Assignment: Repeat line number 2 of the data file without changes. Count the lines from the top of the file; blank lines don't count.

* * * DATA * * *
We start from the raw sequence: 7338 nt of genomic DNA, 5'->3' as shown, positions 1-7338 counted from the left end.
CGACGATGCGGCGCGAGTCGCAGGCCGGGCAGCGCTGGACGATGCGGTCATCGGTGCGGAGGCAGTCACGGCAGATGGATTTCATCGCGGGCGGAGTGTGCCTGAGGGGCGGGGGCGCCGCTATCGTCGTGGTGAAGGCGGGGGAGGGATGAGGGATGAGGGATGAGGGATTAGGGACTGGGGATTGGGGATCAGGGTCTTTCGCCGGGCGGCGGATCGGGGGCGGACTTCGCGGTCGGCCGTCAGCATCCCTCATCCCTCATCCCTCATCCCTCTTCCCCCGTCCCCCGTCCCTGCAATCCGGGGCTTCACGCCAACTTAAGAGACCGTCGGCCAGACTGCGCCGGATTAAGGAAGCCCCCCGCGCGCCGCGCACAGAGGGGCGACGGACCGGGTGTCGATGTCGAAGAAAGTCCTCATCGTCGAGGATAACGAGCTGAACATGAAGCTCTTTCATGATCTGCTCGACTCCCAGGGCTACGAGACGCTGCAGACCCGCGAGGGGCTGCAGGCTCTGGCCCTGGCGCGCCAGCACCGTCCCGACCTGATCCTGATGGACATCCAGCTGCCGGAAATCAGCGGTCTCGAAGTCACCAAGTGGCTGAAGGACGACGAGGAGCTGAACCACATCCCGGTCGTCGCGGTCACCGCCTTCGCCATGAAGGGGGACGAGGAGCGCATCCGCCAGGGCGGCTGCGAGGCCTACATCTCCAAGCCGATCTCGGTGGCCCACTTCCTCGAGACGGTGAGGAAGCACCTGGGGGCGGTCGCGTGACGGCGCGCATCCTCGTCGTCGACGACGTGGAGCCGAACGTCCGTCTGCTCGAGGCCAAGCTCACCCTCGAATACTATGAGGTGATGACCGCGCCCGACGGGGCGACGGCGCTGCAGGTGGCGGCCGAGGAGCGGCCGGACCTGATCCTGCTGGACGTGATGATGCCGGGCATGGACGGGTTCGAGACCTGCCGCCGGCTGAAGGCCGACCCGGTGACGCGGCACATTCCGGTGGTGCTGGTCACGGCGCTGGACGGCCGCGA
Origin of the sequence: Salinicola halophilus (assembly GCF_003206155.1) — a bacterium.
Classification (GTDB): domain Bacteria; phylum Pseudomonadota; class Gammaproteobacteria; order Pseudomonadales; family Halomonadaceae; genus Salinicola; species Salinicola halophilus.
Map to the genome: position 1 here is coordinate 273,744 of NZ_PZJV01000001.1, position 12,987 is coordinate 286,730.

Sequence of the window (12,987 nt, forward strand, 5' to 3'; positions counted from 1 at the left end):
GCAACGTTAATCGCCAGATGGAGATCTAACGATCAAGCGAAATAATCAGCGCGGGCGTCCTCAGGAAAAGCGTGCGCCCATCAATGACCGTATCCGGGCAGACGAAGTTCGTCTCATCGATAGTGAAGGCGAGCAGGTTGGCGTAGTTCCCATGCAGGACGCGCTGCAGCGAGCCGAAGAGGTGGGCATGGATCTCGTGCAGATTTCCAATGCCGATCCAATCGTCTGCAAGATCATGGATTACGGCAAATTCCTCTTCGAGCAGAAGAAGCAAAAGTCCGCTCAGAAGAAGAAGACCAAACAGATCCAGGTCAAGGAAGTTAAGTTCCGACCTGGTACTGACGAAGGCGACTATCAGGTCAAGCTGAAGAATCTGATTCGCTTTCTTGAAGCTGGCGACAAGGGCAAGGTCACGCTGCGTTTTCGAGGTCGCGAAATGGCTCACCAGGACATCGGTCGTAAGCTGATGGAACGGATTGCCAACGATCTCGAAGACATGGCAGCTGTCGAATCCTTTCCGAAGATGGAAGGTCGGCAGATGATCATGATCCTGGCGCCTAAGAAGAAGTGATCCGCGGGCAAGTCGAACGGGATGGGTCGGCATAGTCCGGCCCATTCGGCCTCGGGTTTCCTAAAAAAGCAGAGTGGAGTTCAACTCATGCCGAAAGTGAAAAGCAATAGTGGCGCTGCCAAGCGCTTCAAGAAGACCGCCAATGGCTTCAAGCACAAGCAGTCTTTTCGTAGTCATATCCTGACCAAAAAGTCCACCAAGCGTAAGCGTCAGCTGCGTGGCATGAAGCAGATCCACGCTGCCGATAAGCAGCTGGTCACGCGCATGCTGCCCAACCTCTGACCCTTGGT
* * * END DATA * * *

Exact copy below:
CGACGATGCGGCGCGAGTCGCAGGCCGGGCAGCGCTGGACGATGCGGTCATCGGTGCGGAGGCAGTCACGGCAGATGGATTTCATCGCGGGCGGAGTGTGCCTGAGGGGCGGGGGCGCCGCTATCGTCGTGGTGAAGGCGGGGGAGGGATGAGGGATGAGGGATGAGGGATTAGGGACTGGGGATTGGGGATCAGGGTCTTTCGCCGGGCGGCGGATCGGGGGCGGACTTCGCGGTCGGCCGTCAGCATCCCTCATCCCTCATCCCTCATCCCTCTTCCCCCGTCCCCCGTCCCTGCAATCCGGGGCTTCACGCCAACTTAAGAGACCGTCGGCCAGACTGCGCCGGATTAAGGAAGCCCCCCGCGCGCCGCGCACAGAGGGGCGACGGACCGGGTGTCGATGTCGAAGAAAGTCCTCATCGTCGAGGATAACGAGCTGAACATGAAGCTCTTTCATGATCTGCTCGACTCCCAGGGCTACGAGACGCTGCAGACCCGCGAGGGGCTGCAGGCTCTGGCCCTGGCGCGCCAGCACCGTCCCGACCTGATCCTGATGGACATCCAGCTGCCGGAAATCAGCGGTCTCGAAGTCACCAAGTGGCTGAAGGACGACGAGGAGCTGAACCACATCCCGGTCGTCGCGGTCACCGCCTTCGCCATGAAGGGGGACGAGGAGCGCATCCGCCAGGGCGGCTGCGAGGCCTACATCTCCAAGCCGATCTCGGTGGCCCACTTCCTCGAGACGGTGAGGAAGCACCTGGGGGCGGTCGCGTGACGGCGCGCATCCTCGTCGTCGACGACGTGGAGCCGAACGTCCGTCTGCTCGAGGCCAAGCTCACCCTCGAATACTATGAGGTGATGACCGCGCCCGACGGGGCGACGGCGCTGCAGGTGGCGGCCGAGGAGCGGCCGGACCTGATCCTGCTGGACGTGATGATGCCGGGCATGGACGGGTTCGAGACCTGCCGCCGGCTGAAGGCCGACCCGGTGACGCGGCACATTCCGGTGGTGCTGGTCACGGCGCTGGACGGCCGCGA